American Academy of Religion 2015 | Atlanta, GA

I was very happy to be given the opportunity to present two papers at the American Academy of Religion (AAR) from November 21-24, 2015. I also serve as a steering committee member for the Asian North American Religions, Culture, and Society group, so it is always good to see friends there as well. We were particularly proud to host a panel session on the new edited volume Asian American Christian Ethics, which my partner-in-crime in Asian American religious ethics Grace Kao (Claremont) had a hand in co-edited (along with ethicist Ilsup Ahn).

I’m also a steering committee member for the newly formed Chinese Christianities Seminar, and my peers – through no coercion of mine and with my abstained vote – generously allowed me to present some work on Chinese Anglicanism in Vancouver in the new session. Moderated by Jonathan Tan (Case Western Reserve University), my colleagues in the session included Christopher Sneller (King’s College London), Stephanie M. Wong (Georgetown), Mu-tien Chiou (Trinity Evangelical Divinity School), and Di Kang. My paper, entitled ‘A Tale of Three Bishops: Chineseness and the Global City in Vancouver’s Anglican Realignment‘ has the following abstract:

This paper theorizes the ‘Chineseness’ of Anglicans in Vancouver engaging with the global Anglican realignment as ideological, especially through their competing visions of Vancouver as a global city, an urban economic center of political and cultural influence. Focusing on the split between Vancouver’s local bishop Michael Ingham and two Cantonese-speaking realignment bishops in Vancouver (Silas Ng and Stephen Leung), my central argument is that Anglicans on all sides of the realignment deployed their self-defined ideological constructs of Chineseness in a contest over how to theologize Vancouver as a global city. The three Vancouver episcopal visions under debate concerned whether Vancouver should be conceptualized as a site for interreligious pluralism, spiritual purification, or civil multicultural discourse. Based on key informant interviews in Vancouver, San Francisco, and Hong Kong, this contention advances the study of Chinese Christianity by suggesting that the cross-regional engagements of Chinese Christians may in fact motivated by civic concerns to globalize their own cities.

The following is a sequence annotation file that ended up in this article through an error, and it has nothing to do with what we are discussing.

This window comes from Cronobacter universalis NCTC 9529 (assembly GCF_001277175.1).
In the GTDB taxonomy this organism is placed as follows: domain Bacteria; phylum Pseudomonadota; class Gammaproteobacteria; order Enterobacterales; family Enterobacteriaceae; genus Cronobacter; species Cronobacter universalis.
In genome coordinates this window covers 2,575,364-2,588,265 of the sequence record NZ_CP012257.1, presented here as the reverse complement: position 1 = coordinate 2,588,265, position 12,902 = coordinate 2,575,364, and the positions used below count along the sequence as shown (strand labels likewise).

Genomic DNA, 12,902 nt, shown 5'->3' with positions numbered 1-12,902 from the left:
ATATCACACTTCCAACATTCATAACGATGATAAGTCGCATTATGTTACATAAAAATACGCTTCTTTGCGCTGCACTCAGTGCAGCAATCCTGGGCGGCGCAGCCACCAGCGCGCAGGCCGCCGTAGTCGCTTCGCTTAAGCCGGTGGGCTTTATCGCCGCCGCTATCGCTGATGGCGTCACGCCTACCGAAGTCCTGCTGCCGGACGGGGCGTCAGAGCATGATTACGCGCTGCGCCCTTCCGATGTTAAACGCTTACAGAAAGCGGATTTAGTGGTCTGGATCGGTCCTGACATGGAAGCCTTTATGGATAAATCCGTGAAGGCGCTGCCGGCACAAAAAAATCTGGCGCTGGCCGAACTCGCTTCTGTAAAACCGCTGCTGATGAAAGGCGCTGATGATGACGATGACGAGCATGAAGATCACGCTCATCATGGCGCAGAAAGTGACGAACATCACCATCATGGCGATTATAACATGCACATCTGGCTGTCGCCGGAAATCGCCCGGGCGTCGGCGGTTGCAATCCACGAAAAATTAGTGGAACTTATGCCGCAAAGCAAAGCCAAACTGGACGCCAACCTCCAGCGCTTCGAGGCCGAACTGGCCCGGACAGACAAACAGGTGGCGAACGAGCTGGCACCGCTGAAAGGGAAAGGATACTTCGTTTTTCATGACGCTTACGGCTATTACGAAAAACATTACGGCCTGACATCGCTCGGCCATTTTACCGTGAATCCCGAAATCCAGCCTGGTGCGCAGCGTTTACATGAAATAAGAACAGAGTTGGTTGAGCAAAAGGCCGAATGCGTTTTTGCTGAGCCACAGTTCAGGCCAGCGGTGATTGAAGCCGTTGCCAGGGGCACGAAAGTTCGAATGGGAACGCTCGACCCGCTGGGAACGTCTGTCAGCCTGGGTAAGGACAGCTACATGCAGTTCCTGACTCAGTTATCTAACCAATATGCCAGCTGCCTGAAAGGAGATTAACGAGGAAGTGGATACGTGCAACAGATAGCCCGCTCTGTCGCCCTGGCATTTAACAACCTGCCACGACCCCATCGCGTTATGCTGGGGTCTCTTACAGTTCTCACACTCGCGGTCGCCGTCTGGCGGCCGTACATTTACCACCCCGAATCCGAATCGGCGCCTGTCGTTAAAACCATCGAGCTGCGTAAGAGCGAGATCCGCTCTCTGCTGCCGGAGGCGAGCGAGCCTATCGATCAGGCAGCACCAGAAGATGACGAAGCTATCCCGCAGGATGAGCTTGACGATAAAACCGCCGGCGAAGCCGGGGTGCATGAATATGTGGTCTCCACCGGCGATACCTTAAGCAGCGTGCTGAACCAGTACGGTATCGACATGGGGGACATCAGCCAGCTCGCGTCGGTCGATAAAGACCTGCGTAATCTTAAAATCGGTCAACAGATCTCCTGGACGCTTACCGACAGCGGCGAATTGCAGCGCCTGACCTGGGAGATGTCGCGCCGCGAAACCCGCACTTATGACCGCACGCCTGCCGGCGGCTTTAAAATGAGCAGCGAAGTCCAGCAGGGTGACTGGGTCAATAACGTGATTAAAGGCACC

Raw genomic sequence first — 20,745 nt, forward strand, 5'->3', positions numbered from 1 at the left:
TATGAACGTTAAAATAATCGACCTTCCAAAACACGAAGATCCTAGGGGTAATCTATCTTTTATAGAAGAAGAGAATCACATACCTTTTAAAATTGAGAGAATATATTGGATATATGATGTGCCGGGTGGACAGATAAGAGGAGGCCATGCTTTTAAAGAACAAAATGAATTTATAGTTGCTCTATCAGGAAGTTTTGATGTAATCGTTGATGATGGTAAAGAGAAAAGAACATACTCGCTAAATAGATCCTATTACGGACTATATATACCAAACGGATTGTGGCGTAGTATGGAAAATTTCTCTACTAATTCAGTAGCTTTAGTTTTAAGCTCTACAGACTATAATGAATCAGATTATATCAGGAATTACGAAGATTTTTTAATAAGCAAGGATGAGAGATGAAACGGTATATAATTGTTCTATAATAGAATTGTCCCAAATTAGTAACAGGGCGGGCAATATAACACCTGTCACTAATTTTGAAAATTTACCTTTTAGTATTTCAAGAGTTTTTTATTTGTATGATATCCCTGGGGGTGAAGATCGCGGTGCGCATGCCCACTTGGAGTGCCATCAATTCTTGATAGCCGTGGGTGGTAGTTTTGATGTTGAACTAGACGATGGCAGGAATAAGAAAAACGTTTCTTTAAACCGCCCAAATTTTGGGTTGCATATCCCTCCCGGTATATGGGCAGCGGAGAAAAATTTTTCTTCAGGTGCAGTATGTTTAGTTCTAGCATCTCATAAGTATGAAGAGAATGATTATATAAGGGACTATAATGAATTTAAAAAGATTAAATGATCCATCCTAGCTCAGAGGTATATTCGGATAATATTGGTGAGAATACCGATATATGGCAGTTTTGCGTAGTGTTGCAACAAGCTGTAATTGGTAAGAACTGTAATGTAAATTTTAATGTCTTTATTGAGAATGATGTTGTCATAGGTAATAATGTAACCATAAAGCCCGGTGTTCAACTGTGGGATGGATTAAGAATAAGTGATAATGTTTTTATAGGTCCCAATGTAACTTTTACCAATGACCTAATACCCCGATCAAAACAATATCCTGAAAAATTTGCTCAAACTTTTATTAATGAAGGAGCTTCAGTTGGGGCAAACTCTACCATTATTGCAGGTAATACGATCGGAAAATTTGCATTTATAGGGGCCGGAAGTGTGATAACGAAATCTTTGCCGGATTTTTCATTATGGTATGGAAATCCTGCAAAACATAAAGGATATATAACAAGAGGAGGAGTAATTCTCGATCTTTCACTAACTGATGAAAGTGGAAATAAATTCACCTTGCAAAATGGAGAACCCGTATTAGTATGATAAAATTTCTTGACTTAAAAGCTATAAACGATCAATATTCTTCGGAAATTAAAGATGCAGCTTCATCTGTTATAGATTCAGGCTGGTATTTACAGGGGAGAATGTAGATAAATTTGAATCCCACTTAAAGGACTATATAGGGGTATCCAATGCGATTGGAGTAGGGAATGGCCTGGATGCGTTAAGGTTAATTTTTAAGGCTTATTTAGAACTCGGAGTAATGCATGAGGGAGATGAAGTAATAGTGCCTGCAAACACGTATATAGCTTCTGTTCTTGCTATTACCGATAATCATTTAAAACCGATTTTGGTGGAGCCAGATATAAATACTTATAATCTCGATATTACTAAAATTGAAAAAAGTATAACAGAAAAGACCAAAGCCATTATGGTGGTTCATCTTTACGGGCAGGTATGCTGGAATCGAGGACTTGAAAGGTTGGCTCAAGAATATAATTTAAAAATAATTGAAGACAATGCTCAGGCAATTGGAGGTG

We were guided as a seminar by the very able Alexander Chow (Edinburgh), who is establishing himself as quite the authority on Chinese Christianities worldwide. I’m very thankful for his collegial support and am always pleased to hear his feedback on my work. I’m also very thankful to have met Ting Guo, a postdoctoral fellow at Purdue, at this seminar.

In addition, I was part of a quad session entitled ‘Enter the State: Revisiting the Making of Post-1965 Asian American Religion,’ with co-presenters Ren Ito (Emmanuel College, Toronto), Melissa Borja (CUNY Staten Island), Paul Chang (UC Riverside), and Philip Deslippe (UCSB); our respondent was Carolyn Chen (UC Berkeley), and the session was moderated by Isaac Weiner (Ohio State). My paper, entitled ‘Restructuring the Church: Cantonese Protestant organizations and economistic states,’ had the following abstract: